Victoria’s Secret bans cashmere following ‘terrifying’ investigation into goat farms

Author: Liam Gilliver

Read Time:   |  13th December 2022

The investigation saw heinous acts of violence, including one worker pouring rice wine into a goat’s open wound…

Victoria’s Secret has banned cashmere from its source materials following a ‘terrifying’ investigation into goat farms.

The lingerie giant, owned by Victoria’s Secret & Co, ditched alpaca fleece from its collections last year – and has prohibited the sale of angora rabbit fur since 2013.

Its latest move for better animal welfare comes after vegan charity PETA exposed cashmere workers in China and Mongolia – where 90 percent of the world’s cashmere is produced.

Investigators found employees ‘violently shoving terrified goats to the ground, pinning them down, and tearing their hair out with sharp metal picks’.

One worker is even seen pouring rice wine into an animal’s open wound.

Victoria’s Secret hailed

“Victoria’s Secret’s decision is a win for the countless gentle goats who will be spared the agonising ordeal of someone ripping their hair out,” said PETA Executive Vice President Tracy Reiman.

“PETA asks everyone to help goats keep their hair by choosing vegan fabrics, which aren’t produced by condemning animals to a lifetime of suffering.”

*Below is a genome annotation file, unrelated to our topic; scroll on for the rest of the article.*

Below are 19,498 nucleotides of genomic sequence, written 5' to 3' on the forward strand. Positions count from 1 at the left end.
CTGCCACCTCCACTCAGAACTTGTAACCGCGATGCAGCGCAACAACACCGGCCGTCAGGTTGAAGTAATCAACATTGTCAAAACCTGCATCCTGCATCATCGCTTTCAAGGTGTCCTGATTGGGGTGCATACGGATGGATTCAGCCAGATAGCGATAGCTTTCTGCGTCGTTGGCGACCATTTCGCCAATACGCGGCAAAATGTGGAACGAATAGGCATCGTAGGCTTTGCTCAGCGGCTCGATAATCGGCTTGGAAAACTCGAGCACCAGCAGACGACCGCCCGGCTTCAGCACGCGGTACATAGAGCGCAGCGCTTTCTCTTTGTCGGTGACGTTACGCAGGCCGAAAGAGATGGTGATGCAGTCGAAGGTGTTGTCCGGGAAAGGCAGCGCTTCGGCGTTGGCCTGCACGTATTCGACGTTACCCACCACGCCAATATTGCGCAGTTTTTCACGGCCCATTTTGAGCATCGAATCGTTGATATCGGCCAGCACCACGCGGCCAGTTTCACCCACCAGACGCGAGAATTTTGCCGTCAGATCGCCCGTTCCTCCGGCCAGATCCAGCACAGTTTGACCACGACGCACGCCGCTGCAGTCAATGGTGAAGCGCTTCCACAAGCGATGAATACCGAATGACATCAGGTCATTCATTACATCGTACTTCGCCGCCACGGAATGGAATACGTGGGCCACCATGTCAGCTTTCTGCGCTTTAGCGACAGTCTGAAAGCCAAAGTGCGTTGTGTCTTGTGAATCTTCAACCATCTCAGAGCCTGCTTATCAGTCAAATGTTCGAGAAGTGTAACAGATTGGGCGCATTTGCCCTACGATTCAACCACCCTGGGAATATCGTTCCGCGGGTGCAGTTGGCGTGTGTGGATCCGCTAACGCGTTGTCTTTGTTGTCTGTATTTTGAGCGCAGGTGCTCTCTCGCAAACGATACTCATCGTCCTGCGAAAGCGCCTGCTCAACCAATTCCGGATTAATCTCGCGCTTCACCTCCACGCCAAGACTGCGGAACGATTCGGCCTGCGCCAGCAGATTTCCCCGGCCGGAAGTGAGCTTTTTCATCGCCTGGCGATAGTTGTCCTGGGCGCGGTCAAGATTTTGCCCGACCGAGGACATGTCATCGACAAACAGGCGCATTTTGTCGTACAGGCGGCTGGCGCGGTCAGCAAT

Is cashmere dying out?

Victoria’s Secret isn’t the only brand to have ditched the cruel material.

In 2018, major fashion giant ASOS announced it would ban the sale of mohair, feathers, silk and cashmere – vowing the site would be free of said materials by the end of January 2019.

PETA applauded ASOS for “leading the charge for compassion in fashion.”

“In response to PETA’s campaigns, consumers are changing the face of the industry by demanding that designers and retailers ditch animal-derived materials in favour of cruelty-free alternatives that look great without causing suffering,” the charity’s Yvonne Taylor said.

You can watch the PETA Investigation here. Viewers discretion advised. 

With temperatures dropping, it’s tempting to reach for a down coat to keep warm. Instead, check out these cruelty-free vegan down alternatives.

Featured image credit: Mark Makela via Getty Images

Written by

Liam Gilliver

Liam is a journalist working for the Mirror, Daily Express, Daily Star and OK! Magazine. He's also the author of We're Worried About Him and has been published in the likes of The Independent, Huffington Post, and Attitude Magazine.

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